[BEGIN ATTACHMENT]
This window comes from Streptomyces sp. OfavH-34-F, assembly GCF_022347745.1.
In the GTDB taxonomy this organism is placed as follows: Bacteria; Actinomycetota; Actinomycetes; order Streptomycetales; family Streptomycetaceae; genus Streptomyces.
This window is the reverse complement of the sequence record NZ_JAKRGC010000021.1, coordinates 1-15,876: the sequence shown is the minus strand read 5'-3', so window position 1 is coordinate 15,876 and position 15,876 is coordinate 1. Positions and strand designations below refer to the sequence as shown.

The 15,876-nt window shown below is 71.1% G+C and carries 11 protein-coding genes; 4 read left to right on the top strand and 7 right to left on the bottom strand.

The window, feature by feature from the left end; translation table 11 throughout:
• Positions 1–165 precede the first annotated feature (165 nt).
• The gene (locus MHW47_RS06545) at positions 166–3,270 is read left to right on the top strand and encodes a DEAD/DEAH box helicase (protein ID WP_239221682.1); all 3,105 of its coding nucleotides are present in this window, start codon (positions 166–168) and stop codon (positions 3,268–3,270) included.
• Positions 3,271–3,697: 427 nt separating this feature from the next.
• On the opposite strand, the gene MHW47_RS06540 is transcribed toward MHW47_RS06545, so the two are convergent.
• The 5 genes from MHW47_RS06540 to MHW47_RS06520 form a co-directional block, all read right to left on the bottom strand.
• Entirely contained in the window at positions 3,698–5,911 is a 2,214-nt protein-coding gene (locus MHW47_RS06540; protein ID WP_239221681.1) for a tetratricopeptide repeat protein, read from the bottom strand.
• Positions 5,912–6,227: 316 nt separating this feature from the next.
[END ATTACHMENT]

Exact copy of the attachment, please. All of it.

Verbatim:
This window comes from Streptomyces sp. OfavH-34-F, assembly GCF_022347745.1.
In the GTDB taxonomy this organism is placed as follows: Bacteria; Actinomycetota; Actinomycetes; order Streptomycetales; family Streptomycetaceae; genus Streptomyces.
This window is the reverse complement of the sequence record NZ_JAKRGC010000021.1, coordinates 1-15,876: the sequence shown is the minus strand read 5'-3', so window position 1 is coordinate 15,876 and position 15,876 is coordinate 1. Positions and strand designations below refer to the sequence as shown.

The 15,876-nt window shown below is 71.1% G+C and carries 11 protein-coding genes; 4 read left to right on the top strand and 7 right to left on the bottom strand.

The window, feature by feature from the left end; translation table 11 throughout:
• Positions 1–165 precede the first annotated feature (165 nt).
• The gene (locus MHW47_RS06545) at positions 166–3,270 is read left to right on the top strand and encodes a DEAD/DEAH box helicase (protein ID WP_239221682.1); all 3,105 of its coding nucleotides are present in this window, start codon (positions 166–168) and stop codon (positions 3,268–3,270) included.
• Positions 3,271–3,697: 427 nt separating this feature from the next.
• On the opposite strand, the gene MHW47_RS06540 is transcribed toward MHW47_RS06545, so the two are convergent.
• The 5 genes from MHW47_RS06540 to MHW47_RS06520 form a co-directional block, all read right to left on the bottom strand.
• Entirely contained in the window at positions 3,698–5,911 is a 2,214-nt protein-coding gene (locus MHW47_RS06540; protein ID WP_239221681.1) for a tetratricopeptide repeat protein, read from the bottom strand.
• Positions 5,912–6,227: 316 nt separating this feature from the next.